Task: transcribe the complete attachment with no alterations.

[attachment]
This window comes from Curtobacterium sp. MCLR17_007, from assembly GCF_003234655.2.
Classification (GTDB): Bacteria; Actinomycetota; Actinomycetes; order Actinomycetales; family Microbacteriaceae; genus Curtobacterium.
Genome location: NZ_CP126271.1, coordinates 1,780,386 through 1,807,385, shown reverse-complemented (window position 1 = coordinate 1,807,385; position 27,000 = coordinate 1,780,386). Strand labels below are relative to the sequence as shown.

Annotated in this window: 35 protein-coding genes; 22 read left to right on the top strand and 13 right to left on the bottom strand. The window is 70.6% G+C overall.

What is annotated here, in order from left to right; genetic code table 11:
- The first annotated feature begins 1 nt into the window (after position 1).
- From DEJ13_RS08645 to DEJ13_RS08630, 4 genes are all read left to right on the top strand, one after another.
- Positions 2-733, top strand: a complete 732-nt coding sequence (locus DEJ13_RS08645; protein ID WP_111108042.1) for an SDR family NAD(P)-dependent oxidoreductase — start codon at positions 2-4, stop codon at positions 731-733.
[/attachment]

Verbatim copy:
This window comes from Curtobacterium sp. MCLR17_007, from assembly GCF_003234655.2.
Classification (GTDB): Bacteria; Actinomycetota; Actinomycetes; order Actinomycetales; family Microbacteriaceae; genus Curtobacterium.
Genome location: NZ_CP126271.1, coordinates 1,780,386 through 1,807,385, shown reverse-complemented (window position 1 = coordinate 1,807,385; position 27,000 = coordinate 1,780,386). Strand labels below are relative to the sequence as shown.

Annotated in this window: 35 protein-coding genes; 22 read left to right on the top strand and 13 right to left on the bottom strand. The window is 70.6% G+C overall.

What is annotated here, in order from left to right; genetic code table 11:
- The first annotated feature begins 1 nt into the window (after position 1).
- From DEJ13_RS08645 to DEJ13_RS08630, 4 genes are all read left to right on the top strand, one after another.
- Positions 2-733, top strand: a complete 732-nt coding sequence (locus DEJ13_RS08645; protein ID WP_111108042.1) for an SDR family NAD(P)-dependent oxidoreductase — start codon at positions 2-4, stop codon at positions 731-733.